Asked to score Mr Trump’s performance, she said she would give him an impressive 8.5 as there was “room for improvement in everything”.
Indeed, there were very few people in the town willing to give Mr Trump anything lower than an eight. Similarly, there were few who believed the issues that have dominated the US and international media in the 30 days or so Mr Trump has occupied the Oval Office were genuine problems.
In contrast, many said they thought much of it was “fake news”, created by Mr Trump’s critics, and the political establishment in Washington that he has vowed to take on.
Troy Lyon, a truck driver who once worked with young offenders, said he believed the political elites in Congress – people from both parties – had for too long run things their way.
“Damn right he is shaking it up. He’s not Democrat, he’s not Republican,” he said. “That is why people voted for him.”
Mr Lyon said he believed the intelligence agencies and others were trying to “sabotage” Mr Trump. He said he believed Michael Flynn had lied to Vice President Mike Pence about his conversation with a Russian envoy.
“But how this came out was like a coup,” he said. “It was the intelligence agencies leaking it.”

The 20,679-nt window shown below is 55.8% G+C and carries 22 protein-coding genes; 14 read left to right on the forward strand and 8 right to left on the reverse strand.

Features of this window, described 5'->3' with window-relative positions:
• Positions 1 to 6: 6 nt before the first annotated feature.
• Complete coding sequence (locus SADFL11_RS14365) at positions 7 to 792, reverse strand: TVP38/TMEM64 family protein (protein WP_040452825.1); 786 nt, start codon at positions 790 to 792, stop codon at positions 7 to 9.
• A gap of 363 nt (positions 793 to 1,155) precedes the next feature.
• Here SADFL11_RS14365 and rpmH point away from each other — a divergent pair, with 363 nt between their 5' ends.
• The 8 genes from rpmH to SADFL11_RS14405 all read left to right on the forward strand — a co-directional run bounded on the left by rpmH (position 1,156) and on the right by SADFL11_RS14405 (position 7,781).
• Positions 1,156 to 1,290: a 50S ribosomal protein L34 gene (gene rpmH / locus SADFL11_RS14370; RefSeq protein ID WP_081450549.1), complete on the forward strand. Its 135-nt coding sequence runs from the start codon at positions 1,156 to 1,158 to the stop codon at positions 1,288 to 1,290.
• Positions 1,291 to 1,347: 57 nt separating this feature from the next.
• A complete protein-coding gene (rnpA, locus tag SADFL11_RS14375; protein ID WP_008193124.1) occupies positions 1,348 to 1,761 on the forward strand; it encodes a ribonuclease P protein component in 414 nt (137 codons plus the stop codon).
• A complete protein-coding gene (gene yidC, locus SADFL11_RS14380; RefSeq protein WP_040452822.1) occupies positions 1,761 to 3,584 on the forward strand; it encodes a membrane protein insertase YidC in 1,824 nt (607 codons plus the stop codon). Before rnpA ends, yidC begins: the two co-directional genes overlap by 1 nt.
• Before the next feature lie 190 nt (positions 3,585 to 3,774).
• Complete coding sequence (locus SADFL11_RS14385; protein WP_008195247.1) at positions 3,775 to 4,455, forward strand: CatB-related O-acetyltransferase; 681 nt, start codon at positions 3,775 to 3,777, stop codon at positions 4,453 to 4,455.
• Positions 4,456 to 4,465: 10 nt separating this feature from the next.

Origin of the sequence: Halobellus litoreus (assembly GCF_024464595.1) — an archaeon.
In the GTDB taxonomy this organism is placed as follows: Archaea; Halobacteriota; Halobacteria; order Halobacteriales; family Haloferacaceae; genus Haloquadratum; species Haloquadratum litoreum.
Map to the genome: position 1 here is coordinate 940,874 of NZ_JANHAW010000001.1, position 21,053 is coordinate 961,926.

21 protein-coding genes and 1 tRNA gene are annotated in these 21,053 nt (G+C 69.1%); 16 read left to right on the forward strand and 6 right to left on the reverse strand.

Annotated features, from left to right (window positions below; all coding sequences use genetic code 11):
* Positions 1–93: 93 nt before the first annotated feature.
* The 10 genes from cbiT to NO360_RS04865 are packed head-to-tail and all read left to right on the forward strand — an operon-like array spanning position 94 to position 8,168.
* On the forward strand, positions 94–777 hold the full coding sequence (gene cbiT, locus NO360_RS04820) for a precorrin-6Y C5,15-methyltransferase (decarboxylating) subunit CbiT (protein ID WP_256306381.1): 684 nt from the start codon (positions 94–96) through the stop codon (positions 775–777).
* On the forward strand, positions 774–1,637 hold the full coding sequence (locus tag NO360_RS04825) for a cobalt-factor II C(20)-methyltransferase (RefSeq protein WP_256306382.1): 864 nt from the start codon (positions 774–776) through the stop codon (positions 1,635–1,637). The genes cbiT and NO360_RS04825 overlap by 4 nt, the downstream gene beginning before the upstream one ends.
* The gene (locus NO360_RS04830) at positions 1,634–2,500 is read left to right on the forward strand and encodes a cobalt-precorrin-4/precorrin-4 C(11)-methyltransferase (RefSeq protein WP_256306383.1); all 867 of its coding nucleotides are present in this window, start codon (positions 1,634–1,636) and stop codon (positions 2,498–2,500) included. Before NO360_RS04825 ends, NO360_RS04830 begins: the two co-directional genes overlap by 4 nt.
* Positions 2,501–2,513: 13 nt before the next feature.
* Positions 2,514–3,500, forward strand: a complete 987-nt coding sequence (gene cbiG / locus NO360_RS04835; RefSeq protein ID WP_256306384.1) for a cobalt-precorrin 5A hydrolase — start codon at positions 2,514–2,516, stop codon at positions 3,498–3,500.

Nebraska, overwhelming white and rural, located close to the geographic centre of the contiguous 48 states, went 58-33 in Mr Trump’s favour last November, and he collected its five electoral votes. In many places, the scale of his victory was more impressive; the Omaha World-Herald said that Mr Trump secured 85 per cent of the vote in 19 of the state’s 93 counties.
In truth, Democrats have never fared well here. When Obama won one electoral vote in Nebraska in 2008 – the state splits its five votes – he was the first Democrat to do so since Lyndon Johnson in 1964. Meanwhile, in Grant County, voters have not elected a Democratic presidential candidate since 1936, when Franklin D Roosevelt took his second of four presidential victories.
Reports suggest that just 40 out of the 600 or so residents are registered as Democrats. Tellingly, Grant County is one of ten counties in Nebraska where the Democrats do not have a county chair.
Ginger Fosse, who is retired and works part-time as curator of the Grant County Museum, did not vote for Mr Trump. “I didn’t like this attitude, and I didn’t like the things he said,” said Ms Fosse, who said she had worked outside the state and then returned. She added that she tended to keep her views on Mr Trump to herself.
Life on the ranches was tough, a constant struggle, she said, as she led The Independent through a collection of old photographs, newspaper clippings, and outfits from 100 years ago. Fewer people these days wanted to take it up.